Posts Tagged ‘kids’

What to do if Your Teen is Being Cyberbullied

by Guest Blogger

With kids heading back to school we wanted to tackle a very important issue.  This week we are featuring a guest blogger, Kevin Stromberg, LCPC.  Kevin Stromberg, LCPC, is a clinical therapist at Linden Oaks Behavioral Health. Stromberg collaborates with those he works with to create a safe and therapeutic environment.

The world we live in today is much different than it used to be. Our social lives have moved online in a lot of ways. So has bullying.

Cyberbullying is a threat to our children’s mental and physical health. About 34 percent of teens admit to being victims of cyberbullying.

Cyberbullies use the internet, cell phones, video game systems, or other technology to send or post text or images intended to hurt or embarrass another person. They do this by threatening, excluding, spreading rumors or tricking their victims.

You can help your teen take steps to prevent cyberbullying before it starts. Also, be on the lookout for warning signs that your teen is being cyberbullied.

What do you do if a cyberbully has already invaded the comfort and safety of your home? If your teen is the target of cyberbullying, you can help with these tips:

  • Stay calm. Tell your teen that it’s not his/her fault if they are cyberbullied, and you won’t blame them or take away their computer privileges. (This is the main reason kids don’t tell adults when they are cyberbullied). Let your teen know you support them, and stay calm yourself.
  • Don’t respond. Your teen’s first response might be to retaliate, but that can make a situation much worse. Teach your teen not to respond to cyberbullies. Bullies are looking for a response and when they don’t get one from their target, many just move on.
  • Block the cyberbully’s access. Over 70 percent of teens said that being able to block cyberbullies was the most effective method of prevention. Show your teen how to block the bully’s messages. Most websites let you block certain users, and phones allow you to block phone numbers.
  • Save the evidence. Help your teen keep a record of all instances of cyberbullying. Print out messages, pictures and emails, save text messages, record screen names, and capture screen shots. Let your teen know that cyberbullies can often be traced, located and punished.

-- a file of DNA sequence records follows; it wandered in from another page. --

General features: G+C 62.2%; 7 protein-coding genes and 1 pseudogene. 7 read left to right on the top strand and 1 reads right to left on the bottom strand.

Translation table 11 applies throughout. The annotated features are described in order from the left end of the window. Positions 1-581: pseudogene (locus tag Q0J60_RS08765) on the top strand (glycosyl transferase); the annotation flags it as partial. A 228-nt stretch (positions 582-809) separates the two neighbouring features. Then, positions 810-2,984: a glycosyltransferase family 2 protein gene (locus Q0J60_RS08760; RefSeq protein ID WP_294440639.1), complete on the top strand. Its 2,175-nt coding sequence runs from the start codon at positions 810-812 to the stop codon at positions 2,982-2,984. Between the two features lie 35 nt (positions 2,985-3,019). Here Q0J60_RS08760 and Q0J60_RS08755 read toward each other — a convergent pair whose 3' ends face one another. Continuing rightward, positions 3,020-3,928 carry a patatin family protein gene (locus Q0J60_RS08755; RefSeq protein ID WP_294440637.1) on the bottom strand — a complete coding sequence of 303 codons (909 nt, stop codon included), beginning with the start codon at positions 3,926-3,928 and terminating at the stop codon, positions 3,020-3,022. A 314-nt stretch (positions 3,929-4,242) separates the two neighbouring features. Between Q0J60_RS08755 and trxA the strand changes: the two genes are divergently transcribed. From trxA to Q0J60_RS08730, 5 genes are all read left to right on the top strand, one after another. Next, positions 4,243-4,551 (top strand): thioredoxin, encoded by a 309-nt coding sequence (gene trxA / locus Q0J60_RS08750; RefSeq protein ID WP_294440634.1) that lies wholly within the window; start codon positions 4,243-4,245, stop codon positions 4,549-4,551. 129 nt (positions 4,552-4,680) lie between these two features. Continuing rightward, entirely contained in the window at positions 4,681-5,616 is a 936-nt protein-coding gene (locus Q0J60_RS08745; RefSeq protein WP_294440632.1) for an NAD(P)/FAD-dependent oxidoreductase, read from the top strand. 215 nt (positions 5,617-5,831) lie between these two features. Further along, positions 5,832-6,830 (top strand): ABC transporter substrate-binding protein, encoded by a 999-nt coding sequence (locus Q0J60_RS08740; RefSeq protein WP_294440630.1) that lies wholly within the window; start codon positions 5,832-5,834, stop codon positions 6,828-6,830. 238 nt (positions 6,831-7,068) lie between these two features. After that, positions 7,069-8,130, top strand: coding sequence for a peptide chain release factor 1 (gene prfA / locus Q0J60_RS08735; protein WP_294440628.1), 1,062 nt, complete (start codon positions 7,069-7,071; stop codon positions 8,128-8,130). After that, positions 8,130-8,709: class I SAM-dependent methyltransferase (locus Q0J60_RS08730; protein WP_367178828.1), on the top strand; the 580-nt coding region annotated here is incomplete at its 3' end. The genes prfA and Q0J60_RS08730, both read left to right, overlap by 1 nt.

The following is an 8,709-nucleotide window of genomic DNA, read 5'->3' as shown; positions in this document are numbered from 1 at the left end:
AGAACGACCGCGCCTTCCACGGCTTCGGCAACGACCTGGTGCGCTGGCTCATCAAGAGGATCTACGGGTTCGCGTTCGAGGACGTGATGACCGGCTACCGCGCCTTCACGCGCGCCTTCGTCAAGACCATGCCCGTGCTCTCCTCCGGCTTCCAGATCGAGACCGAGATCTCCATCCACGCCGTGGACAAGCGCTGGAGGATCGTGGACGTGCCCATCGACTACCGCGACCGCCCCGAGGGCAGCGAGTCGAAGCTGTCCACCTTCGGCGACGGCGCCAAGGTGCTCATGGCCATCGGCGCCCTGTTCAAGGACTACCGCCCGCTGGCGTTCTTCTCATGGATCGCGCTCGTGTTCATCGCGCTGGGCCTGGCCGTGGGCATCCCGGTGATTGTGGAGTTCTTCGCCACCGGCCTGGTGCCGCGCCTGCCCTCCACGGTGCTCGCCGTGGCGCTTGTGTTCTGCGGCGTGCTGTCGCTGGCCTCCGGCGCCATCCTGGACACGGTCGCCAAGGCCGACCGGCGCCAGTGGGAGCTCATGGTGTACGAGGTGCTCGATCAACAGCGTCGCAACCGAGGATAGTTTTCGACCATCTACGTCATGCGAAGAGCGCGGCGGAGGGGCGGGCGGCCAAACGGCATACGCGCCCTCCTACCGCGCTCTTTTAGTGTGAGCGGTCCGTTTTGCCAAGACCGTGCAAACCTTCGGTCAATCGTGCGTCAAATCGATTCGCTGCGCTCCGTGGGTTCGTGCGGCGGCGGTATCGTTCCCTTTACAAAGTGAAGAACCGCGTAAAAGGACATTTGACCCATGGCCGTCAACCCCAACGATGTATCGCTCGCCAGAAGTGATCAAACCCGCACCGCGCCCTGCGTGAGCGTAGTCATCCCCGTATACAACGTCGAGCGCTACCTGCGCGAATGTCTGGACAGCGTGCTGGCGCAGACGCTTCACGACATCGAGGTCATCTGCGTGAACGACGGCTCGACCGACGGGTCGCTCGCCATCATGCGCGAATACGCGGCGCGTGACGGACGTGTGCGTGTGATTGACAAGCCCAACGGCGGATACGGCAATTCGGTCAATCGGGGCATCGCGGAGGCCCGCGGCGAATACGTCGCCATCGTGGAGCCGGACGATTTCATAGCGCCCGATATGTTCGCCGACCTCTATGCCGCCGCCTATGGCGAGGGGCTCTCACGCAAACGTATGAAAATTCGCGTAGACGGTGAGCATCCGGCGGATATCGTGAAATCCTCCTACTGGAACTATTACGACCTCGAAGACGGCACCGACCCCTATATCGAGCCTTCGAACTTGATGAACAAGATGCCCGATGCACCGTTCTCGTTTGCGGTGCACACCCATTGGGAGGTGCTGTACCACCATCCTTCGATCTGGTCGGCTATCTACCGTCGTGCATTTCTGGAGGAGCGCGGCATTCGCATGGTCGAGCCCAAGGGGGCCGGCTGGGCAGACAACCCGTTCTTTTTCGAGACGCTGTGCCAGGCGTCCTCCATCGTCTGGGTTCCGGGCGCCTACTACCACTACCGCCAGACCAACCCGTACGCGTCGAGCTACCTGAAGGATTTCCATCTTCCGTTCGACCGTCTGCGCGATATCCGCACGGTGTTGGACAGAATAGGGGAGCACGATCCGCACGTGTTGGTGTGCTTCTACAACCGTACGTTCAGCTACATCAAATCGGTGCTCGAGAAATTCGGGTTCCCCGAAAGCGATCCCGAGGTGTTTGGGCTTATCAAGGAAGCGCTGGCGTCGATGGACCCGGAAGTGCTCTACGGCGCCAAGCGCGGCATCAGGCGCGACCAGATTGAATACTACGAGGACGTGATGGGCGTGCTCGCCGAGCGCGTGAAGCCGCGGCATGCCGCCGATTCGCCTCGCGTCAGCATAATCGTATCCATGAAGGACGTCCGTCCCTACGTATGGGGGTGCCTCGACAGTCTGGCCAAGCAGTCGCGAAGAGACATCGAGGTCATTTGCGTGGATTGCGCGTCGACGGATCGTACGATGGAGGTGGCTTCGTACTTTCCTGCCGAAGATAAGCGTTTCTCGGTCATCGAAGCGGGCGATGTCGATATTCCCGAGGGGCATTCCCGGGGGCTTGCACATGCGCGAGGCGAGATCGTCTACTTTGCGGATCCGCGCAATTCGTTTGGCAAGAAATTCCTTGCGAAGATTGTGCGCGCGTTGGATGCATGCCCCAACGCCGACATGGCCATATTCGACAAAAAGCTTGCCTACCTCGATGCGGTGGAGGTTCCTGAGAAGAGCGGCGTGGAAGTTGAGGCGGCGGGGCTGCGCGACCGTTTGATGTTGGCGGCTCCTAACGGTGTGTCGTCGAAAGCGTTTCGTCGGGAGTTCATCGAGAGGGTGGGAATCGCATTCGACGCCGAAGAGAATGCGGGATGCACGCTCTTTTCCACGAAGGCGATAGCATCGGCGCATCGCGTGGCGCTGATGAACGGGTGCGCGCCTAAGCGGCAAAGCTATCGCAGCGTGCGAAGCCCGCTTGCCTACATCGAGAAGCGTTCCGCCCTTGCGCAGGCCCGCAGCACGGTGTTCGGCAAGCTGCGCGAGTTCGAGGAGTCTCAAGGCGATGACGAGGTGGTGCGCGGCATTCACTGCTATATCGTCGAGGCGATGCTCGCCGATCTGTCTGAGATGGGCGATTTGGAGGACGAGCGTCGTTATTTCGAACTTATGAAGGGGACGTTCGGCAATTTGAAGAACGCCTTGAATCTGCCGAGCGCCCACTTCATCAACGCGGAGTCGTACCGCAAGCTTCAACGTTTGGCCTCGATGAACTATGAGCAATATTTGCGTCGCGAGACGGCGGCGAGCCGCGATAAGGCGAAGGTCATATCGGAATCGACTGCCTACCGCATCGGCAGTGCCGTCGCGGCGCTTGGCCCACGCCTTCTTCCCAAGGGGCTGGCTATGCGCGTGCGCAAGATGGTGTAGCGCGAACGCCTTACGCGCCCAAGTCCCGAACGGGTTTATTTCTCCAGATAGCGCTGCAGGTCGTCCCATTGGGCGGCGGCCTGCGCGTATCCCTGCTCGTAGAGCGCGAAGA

• Report it to the content provider. If you don’t know who the cyberbully is, contact the website or service where the cyberbullying is occurring and make a report. Cyberbullying is a violation of the terms of service of any reputable service provider (websites, apps, internet, cell phone companies). Report cyberbullying.
  • Work with the school. If the cyberbully goes to the same school, seek the help of school administrators. Most schools’ bullying policies cover cyberbullying. If the bullying is based on race, sex or disability, contact the Office of Civil Rights as well.
  • Call the police. If the cyberbullying involves threats and harassment, or if you feel your teen’s safety (or the safety of someone else) is in danger, report it to the police immediately. Most states have laws related to online threats. If your local department is not helpful, contact county or state law enforcement officials.
  • Set up measures to prevent future issues. Monitor your teen’s online usage and behavior. Set up privacy controls on their online accounts. Tell your teen to never share passwords with anyone except you (not even friends), never give out personal information online, and never open emails from someone he/she doesn’t know or from someone they know is a bully.

Bullying of any kind has got to stop. Our kids have the right to feel physically and emotionally safe at school and at home.

Make sure your teen knows not to join in if he/she sees someone being bullied online. Stand up and tell others to stop cyberbullying. Get an adult involved. Be a friend to the person being bullied. Drown out the bully’s hurtful words with supportive, encouraging ones.

Is your child a victim of cyberbullying? Explore behavioral health resources, including counseling and programs for adolescents.

Kiddos and Chiropractors

by Dr. Jordan Leasure

By: Taunya Farr

Let’s be honest, having kids in school is a breeding ground for all kinds of germs.  It might seem as if you or someone you know always has a sick kid home with a cold, an ear infection, strep throat, etc.  I started bringing my kids in for Chiropractic care about a year ago.  Initially they were skeptical to have an adjustment but Dr. Jordan and Dr. Jade quickly made them feel comfortable and I’m certain they giggled through most of their adjustment and it was over before they even finished talking about their Christmas Wish List.

Since then, I’ve noticed that my kids (ages 6 and 8) seem much happier, healthier and more calm from getting adjusted regularly.  If they happen to be coming on with something, I’ll bring them in and it seems that the adjustments help “kick” the ailment much more quickly.  Ear infections seem to be a thing of the past and my two children will actually ASK for an adjustment if they aren’t feeling well.

Since we see a lot of children in the office, I wanted to share the reasons most parents bring and trust their kids with us.

Top reasons Parents bring their children into North Shore Pro-Active Health:

  1.     Chronic ear infections
  2.      Improvement with ADHD and anxiety
  3.      Improve immune system
  4.      To help resolve breastfeeding issues and colic.
  5.     Torticollis
  6.      Bedwetting and constipation
  7.      General well being
  8.      Help improve poor posture and Scoliosis
  9.  Help improve asthma and allergy symptoms
  10. Other health and behavorial concerns